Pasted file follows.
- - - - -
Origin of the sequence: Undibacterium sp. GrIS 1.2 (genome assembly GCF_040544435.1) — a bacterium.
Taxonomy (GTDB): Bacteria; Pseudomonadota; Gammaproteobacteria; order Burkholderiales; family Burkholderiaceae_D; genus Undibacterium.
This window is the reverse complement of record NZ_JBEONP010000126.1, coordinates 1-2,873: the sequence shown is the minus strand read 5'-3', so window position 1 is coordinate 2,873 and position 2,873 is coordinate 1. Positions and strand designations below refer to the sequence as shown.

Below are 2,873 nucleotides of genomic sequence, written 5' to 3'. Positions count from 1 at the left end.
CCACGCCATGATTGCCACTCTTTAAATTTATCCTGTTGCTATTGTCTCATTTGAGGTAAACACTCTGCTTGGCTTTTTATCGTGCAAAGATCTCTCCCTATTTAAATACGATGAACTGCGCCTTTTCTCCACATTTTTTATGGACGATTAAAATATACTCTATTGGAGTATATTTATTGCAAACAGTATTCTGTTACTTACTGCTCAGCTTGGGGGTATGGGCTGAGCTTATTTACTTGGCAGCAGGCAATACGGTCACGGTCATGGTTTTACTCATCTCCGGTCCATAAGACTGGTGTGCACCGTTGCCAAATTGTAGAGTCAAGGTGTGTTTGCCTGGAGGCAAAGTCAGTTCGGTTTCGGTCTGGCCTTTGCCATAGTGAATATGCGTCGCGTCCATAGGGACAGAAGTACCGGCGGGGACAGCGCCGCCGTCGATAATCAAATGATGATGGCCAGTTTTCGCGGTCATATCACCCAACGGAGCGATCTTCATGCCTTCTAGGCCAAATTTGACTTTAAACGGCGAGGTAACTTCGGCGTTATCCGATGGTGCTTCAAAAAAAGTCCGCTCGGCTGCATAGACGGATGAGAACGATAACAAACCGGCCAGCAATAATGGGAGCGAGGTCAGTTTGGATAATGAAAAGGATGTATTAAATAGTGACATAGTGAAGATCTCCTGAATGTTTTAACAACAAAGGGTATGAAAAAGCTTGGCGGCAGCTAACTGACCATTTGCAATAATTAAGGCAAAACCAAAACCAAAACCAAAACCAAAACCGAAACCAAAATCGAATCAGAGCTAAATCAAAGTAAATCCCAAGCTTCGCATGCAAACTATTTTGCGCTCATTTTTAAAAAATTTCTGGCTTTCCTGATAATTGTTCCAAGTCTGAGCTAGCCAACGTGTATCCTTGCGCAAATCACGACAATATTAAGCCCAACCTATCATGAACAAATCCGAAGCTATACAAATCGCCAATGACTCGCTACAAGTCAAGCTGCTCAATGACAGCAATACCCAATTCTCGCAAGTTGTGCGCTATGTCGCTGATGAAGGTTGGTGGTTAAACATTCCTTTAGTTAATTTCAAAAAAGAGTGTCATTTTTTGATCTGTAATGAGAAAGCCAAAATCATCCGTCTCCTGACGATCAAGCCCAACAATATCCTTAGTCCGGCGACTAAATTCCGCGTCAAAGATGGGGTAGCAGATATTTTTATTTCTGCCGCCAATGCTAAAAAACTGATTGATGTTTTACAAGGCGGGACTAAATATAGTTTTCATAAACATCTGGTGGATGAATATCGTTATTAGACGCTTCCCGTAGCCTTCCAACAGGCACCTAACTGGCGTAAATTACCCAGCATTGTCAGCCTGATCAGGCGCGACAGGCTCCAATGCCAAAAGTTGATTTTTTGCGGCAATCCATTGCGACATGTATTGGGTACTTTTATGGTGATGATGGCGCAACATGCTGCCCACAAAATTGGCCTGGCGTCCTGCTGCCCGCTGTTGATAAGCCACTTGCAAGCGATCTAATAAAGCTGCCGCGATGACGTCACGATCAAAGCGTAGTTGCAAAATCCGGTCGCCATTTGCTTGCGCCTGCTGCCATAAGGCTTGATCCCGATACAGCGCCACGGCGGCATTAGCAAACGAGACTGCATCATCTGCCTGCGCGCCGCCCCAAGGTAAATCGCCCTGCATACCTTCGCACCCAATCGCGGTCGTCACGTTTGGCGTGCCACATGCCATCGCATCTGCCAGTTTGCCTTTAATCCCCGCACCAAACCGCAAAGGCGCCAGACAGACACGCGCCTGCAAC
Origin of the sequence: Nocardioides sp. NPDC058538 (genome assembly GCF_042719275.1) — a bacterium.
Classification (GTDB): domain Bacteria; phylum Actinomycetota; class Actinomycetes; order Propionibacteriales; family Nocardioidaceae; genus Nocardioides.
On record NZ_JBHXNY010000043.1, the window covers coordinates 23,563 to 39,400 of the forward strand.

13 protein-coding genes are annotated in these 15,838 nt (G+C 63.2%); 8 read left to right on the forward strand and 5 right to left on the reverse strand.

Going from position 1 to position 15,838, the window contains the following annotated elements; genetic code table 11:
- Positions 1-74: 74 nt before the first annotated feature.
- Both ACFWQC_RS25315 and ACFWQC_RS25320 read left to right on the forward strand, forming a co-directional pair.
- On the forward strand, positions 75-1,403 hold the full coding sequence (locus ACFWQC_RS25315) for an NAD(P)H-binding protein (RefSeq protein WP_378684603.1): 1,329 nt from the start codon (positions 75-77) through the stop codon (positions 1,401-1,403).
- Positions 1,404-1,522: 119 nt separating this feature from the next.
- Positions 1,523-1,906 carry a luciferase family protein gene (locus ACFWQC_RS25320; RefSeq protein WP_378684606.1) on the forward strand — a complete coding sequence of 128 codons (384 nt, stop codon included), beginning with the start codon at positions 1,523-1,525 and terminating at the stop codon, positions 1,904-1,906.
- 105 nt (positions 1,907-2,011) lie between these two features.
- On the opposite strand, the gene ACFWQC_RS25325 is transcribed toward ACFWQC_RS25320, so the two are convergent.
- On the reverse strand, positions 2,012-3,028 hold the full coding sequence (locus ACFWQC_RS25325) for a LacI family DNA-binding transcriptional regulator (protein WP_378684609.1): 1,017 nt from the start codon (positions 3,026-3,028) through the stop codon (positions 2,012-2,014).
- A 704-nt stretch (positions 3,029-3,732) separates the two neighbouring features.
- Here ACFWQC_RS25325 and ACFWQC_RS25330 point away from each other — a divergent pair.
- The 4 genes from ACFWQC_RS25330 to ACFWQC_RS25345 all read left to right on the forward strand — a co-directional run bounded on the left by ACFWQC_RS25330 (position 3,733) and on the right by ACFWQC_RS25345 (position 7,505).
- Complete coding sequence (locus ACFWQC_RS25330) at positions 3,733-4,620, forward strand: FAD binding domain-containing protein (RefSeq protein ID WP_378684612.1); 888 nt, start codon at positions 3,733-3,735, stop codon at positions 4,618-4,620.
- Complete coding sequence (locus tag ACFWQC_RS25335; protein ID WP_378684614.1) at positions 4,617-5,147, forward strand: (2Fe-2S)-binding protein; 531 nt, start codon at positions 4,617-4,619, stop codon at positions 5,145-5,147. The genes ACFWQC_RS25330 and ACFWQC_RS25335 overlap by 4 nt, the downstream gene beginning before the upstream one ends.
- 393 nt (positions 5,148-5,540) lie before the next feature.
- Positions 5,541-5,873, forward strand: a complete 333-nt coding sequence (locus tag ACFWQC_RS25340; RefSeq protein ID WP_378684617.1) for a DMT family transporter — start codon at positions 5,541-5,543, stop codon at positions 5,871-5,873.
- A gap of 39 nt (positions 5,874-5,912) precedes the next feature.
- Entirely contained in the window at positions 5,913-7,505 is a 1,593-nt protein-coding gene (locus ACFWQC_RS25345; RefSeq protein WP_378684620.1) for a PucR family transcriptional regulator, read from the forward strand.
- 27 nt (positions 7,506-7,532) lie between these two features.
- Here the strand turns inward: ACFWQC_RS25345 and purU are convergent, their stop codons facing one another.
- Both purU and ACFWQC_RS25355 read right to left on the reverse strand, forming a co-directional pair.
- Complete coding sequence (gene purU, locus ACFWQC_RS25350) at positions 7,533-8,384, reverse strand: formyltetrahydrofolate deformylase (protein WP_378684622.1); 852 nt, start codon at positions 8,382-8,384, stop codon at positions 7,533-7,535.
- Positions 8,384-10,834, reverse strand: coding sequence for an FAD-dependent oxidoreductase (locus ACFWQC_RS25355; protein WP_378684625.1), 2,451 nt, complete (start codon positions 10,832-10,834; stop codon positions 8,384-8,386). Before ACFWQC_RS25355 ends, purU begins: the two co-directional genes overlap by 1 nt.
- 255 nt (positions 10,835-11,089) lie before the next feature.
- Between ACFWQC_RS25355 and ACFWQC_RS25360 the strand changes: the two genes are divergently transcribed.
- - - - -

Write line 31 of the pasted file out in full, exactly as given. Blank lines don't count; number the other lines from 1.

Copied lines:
- Complete coding sequence (gene purU, locus ACFWQC_RS25350) at positions 7,533-8,384, reverse strand: formyltetrahydrofolate deformylase (protein WP_378684622.1); 852 nt, start codon at positions 8,382-8,384, stop codon at positions 7,533-7,535.